We can share a silent moment of respect for long-standing violence and the possible loss of the great tree, and then seize the opportunity to start over.
Develop your knowledge of gardening
As we move into the busy gardening season, we can enjoy the harvest of online resources.
The University of Santa Cruz Arboretum and Botanical Gardens will present a presentation on “Gardening in a Dry Summer Climate” at 6:00 pm on Monday. For this well-timed free event, mentioned in last week’s column, photographer Saxon Holt will present ideas and images from his new book of the same name. For more information visit arboretum.ucsc.edu/education/ray-collett.
Also last week at noon on Tuesday will be the Pacific Horticultural Society’s webinar Around the World in 80 Plants: A Global Botanical Adventure. Jonathan Drori will be the moderator. This free event also applies to the new speaker book. For more information, go to www.pacifichorticulture.org/digital-classroom/ and navigate to Recent Stories.
The Cactus and Succulent Society will host a webinar on the selected genus of cactus at 10am on June 12th. Succulent specialist Rob Skillin will introduce him. We’ll have more information on this free event next week, but mark it now on your calendar and, as the date approaches, visit cactusandsucculentsociety.org/ to register.
UC Berkeley Botanical Garden announced several free webinars in June. The first events are as follows:
“Cochineal, the art of coloring” (insect repellent) at 13:00 on 15 June.
Plants, Beetles and Molecules: An Introduction to Plant and Insect Chemistry at 13:00 on June 17th.
Let’s Eat Bugs: A Global Perspective on Entomophagy (a new word to remember) at 13:00 on 18 June.
For more information visit botanicalgarden.berkeley.edu and click Programs.
The California Society for the History of Gardens and Landscape will present “Japanese Gardens in California” at 6:00 pm on June 16th. Speakers will focus on the San Francisco Japanese Tea Garden, Hakone Estate and Gardens in Saratoga, and SuihoEn in the San Fernando Valley. For more information on this ticketing event visit cglhs.org/upcoming-events.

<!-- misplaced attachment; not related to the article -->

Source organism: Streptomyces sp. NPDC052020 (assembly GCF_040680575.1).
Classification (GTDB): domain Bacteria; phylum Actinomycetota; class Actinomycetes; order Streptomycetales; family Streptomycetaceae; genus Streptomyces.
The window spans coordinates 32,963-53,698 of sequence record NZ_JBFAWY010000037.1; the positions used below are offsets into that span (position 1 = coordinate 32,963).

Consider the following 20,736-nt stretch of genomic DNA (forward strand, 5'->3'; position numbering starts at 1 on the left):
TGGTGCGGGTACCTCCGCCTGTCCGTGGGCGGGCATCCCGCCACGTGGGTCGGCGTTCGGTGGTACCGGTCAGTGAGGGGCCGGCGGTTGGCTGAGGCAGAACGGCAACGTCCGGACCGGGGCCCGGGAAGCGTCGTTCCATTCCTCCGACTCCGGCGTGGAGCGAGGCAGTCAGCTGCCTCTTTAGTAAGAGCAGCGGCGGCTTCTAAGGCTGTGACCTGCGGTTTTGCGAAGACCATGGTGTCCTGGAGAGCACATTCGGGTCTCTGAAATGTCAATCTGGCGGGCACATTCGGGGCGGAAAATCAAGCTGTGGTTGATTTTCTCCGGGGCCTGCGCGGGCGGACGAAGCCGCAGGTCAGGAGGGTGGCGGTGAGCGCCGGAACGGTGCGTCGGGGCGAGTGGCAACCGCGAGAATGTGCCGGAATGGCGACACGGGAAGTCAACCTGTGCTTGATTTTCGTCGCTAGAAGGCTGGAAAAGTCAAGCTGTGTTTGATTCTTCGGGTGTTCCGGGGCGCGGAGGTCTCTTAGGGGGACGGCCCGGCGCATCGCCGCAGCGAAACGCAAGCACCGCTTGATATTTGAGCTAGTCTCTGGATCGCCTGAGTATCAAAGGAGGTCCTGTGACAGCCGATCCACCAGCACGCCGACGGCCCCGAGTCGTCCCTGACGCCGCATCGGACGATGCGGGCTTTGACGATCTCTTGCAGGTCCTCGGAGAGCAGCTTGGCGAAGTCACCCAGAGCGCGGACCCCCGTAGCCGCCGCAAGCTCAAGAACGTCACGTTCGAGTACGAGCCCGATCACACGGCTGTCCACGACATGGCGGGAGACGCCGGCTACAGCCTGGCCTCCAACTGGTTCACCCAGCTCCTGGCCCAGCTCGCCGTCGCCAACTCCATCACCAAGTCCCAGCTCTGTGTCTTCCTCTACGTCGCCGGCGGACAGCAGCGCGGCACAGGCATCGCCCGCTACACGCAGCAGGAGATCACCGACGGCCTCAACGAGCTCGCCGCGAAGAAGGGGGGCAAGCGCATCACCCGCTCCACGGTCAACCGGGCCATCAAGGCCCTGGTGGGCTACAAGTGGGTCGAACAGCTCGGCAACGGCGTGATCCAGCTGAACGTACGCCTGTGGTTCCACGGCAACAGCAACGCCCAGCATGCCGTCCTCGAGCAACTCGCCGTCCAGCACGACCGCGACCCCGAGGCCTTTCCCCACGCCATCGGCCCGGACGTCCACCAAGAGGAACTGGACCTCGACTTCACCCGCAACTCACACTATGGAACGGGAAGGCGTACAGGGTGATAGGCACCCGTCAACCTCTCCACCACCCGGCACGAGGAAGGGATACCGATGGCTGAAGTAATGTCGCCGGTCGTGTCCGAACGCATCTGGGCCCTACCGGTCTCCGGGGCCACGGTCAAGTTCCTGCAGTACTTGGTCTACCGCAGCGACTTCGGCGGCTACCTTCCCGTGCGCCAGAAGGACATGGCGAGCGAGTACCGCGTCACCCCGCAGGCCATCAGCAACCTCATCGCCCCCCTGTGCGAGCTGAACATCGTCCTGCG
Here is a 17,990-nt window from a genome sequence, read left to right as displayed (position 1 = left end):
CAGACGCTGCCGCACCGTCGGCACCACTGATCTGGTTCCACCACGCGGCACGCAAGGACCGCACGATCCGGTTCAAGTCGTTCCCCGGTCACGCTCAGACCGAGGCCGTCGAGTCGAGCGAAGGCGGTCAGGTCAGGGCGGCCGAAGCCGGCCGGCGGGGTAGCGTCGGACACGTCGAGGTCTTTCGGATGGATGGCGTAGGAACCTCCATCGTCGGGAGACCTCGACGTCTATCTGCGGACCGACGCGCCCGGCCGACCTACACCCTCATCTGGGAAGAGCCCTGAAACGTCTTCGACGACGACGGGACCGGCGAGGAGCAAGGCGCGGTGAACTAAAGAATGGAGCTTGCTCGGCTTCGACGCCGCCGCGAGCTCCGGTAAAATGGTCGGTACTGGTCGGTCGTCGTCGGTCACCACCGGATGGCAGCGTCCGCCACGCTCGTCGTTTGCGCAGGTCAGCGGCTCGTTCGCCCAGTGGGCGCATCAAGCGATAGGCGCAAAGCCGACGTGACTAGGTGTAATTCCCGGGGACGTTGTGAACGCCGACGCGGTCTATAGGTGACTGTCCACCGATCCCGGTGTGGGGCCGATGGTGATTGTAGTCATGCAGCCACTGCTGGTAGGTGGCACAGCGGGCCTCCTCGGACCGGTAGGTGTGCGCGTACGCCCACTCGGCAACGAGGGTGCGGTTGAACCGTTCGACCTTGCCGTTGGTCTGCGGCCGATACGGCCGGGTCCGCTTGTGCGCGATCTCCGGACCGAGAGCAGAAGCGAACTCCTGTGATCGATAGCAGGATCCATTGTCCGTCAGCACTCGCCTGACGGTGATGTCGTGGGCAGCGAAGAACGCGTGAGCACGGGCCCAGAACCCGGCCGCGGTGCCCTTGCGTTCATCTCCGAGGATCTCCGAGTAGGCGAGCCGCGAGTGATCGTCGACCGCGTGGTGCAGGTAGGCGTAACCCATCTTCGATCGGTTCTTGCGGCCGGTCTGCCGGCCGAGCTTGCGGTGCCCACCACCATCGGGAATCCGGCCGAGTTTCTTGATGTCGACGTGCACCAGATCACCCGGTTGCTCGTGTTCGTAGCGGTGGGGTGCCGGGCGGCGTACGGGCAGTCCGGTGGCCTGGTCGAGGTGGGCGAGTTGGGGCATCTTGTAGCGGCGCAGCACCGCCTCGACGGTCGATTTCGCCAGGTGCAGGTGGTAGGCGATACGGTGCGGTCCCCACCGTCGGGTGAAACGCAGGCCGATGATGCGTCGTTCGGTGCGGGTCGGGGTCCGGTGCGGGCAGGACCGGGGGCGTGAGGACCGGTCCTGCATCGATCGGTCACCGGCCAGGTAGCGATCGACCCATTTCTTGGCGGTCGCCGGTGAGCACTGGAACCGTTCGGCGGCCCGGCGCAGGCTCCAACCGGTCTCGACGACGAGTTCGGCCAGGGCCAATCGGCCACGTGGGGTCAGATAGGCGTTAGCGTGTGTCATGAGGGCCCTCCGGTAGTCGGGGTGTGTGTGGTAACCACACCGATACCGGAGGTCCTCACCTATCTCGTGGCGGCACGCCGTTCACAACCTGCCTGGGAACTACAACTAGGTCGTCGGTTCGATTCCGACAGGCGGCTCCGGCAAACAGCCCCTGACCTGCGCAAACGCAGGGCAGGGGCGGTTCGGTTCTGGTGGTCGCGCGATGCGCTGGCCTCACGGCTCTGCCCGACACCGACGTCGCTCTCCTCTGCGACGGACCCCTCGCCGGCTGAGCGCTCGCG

Ruth Bancroft Botanic Gardens will host two webinars of public interest.
“Basic Cacti in Dry Gardens” at 10:00 am June 19th. Brian Kembel and Cricket Riley share their ideas and tips for growing these plants with low water consumption.
Reducing Fire Risks through Garden Design and Maintenance, 10 am June 26th. This can be a valuable experience for those gardening in areas threatened by wildfires this year. Jeniffer de Graaf will describe “the multifaceted, interconnected life of landscape solutions designed to reduce the threats to your landscape.” Visit www.ruthbancroftgarden.org/events/ to register for ticket events.
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Diversify your gardening days
Gardening, one of the oldest activities in the world, offers a continuous stream of new ideas, challenges and opportunities to enjoy your garden!
Tom Carwin is former president of the Friends of the University of California Santa Cruz Arboretum, the Monterey Bay Cactus and Succulent Society, and the Monterey Bay Iris Society, and Life Chief Gardener at the University of California (certified 1999–2009). He is now a board member and garden coach of the Santa Cruz Hostel Society. To view daily photos from his garden, https://www.facebook.com/ongarndingcom-566511763375123/. To search an archive of previous Gardening topics, visit http://ongaroding.com.